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Pandemic impact: Reading scores show biggest drop since 1990

The National Center for Education Statistics study on the effect of COVID found a significant drop in reading and math scores for 9-year-olds. The lowest performing students experienced the most pronounced decline.

Reading and math scores have suffered from COVID, according to the National Center for Education Statistics (NCES).

In a study of the impact of the pandemic on reading and math for 9-year-olds, findings found that the disruption in education had serious implications for learning, especially for students who were struggling. difficulties before the pandemic hit.

In 2022, NCES conducted a special administration of the National Education Progress Assessment long-term reading and math trend assessments for 9-year-old students specifically to examine student achievement during the coronavirus pandemic. COVID-19. In reading, average scores fell five points from 2020. Math scores saw a drop of seven points.

The results show the largest average drop in reading score since 1990 and the first-ever drop in math score, according to NCES. However, the precipitous drop in reading scores has not affected all students, demographic groups or geographic regions in the same way.

For example, in reading, the average score of students attending city schools was about the same as in 2020, and the score of students attending western schools was not significantly different either, according to the report. Asian and Native American students had no significant difference in reading or math.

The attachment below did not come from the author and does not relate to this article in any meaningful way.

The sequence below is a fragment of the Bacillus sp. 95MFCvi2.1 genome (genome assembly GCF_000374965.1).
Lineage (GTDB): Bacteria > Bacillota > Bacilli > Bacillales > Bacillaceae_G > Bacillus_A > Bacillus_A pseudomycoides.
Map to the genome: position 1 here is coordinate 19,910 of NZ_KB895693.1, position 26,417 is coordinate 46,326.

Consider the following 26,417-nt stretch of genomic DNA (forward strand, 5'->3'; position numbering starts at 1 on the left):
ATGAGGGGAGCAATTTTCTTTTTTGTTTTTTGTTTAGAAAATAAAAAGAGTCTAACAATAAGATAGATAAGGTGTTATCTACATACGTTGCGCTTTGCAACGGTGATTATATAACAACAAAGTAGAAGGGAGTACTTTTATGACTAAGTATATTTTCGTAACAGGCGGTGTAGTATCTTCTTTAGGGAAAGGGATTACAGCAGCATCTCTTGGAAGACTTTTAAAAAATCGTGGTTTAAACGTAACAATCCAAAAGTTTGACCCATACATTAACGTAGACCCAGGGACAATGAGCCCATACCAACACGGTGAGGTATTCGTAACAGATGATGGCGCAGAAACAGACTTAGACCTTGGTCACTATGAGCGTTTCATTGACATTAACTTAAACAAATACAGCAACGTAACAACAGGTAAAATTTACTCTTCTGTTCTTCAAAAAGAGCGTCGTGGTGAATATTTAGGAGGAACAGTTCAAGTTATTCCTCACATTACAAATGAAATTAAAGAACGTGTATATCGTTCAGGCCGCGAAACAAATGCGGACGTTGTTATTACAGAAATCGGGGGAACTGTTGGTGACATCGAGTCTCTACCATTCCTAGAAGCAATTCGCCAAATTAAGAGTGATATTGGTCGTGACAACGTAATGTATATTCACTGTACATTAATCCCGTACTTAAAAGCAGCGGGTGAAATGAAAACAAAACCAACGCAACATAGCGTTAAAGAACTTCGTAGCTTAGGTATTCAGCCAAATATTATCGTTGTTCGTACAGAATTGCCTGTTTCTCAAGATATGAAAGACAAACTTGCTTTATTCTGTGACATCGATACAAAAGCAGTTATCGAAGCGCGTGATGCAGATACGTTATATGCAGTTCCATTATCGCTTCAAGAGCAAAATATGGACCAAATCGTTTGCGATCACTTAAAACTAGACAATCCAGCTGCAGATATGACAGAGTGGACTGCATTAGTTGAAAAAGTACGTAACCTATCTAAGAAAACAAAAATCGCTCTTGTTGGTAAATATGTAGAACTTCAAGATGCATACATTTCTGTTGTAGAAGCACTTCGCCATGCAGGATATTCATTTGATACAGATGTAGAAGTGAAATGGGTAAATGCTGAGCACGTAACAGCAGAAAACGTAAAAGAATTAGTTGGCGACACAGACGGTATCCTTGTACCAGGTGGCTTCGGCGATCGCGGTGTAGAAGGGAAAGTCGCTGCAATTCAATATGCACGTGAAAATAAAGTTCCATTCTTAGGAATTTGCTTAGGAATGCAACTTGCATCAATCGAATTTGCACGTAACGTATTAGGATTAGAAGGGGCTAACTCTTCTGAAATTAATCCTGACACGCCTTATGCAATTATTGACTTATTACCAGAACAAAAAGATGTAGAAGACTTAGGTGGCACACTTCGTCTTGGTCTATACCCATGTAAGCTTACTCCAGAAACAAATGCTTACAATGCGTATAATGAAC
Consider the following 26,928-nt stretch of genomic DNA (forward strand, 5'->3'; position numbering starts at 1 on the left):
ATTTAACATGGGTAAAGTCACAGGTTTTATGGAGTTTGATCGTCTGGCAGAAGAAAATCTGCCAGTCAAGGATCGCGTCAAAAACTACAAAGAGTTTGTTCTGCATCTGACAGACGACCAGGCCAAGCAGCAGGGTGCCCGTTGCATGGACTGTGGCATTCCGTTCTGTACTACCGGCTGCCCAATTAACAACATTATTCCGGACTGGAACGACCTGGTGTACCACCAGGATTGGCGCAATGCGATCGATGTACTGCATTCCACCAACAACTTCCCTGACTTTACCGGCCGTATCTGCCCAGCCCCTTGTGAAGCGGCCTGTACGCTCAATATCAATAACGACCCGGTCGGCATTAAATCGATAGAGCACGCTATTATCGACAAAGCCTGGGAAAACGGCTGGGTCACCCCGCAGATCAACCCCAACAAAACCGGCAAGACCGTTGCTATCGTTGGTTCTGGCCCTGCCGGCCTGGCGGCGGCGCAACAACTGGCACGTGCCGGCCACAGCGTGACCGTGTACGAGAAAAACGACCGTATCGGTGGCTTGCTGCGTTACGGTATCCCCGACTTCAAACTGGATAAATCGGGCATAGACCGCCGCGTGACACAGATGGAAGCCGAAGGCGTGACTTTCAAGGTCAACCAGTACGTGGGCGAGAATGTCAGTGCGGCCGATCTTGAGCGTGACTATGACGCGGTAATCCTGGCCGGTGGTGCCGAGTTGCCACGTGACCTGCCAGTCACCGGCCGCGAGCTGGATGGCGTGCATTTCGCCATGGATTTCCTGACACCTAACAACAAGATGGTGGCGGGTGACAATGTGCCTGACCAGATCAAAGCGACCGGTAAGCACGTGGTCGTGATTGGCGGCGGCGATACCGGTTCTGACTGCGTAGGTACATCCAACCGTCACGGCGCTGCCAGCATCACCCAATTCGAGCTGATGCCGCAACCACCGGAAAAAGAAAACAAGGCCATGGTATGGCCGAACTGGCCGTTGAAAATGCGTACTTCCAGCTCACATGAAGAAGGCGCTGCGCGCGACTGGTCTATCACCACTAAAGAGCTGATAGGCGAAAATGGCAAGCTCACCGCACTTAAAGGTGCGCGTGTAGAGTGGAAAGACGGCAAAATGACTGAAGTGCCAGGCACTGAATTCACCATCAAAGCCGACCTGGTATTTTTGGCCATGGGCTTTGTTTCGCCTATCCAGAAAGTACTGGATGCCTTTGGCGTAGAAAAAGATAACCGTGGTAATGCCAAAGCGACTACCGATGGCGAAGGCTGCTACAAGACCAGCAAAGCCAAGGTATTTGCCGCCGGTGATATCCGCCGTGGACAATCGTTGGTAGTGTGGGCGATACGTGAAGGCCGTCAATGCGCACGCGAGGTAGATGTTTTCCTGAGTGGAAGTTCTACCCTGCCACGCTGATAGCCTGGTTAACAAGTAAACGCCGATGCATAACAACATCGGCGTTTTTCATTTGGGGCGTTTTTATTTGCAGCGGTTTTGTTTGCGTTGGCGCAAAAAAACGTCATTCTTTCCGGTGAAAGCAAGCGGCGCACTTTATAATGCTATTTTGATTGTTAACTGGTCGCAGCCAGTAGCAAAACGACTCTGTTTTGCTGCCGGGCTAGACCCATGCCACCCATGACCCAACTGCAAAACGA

Low-performing students, however, were significantly affected. In reading, students’ scores at the 25th percentile fell by eight points. Students reading in the 10th percentile lost 10 points.

“COVID-19 disruptions may have exacerbated many of the challenges we already faced,” NCES Commissioner Peggy G. Carr said in a statement. “We know that the students who struggle the most have again fallen behind their peers.”

There were fewer declines at the top performance level (75th percentile) in reading than in mathematics. With respect to racial/ethnic groups, while white, black, and Hispanic students’ scores at the 75th percentile in mathematics declined, there was no significant change between racial and ethnic groups at this level of performance in reading.

The tests were administered to a national sample of 14,800 9-year-olds and compared to results from the same age group who took the test in early 2020, just before the pandemic shut down school buildings across the country. .

Read the full report here.

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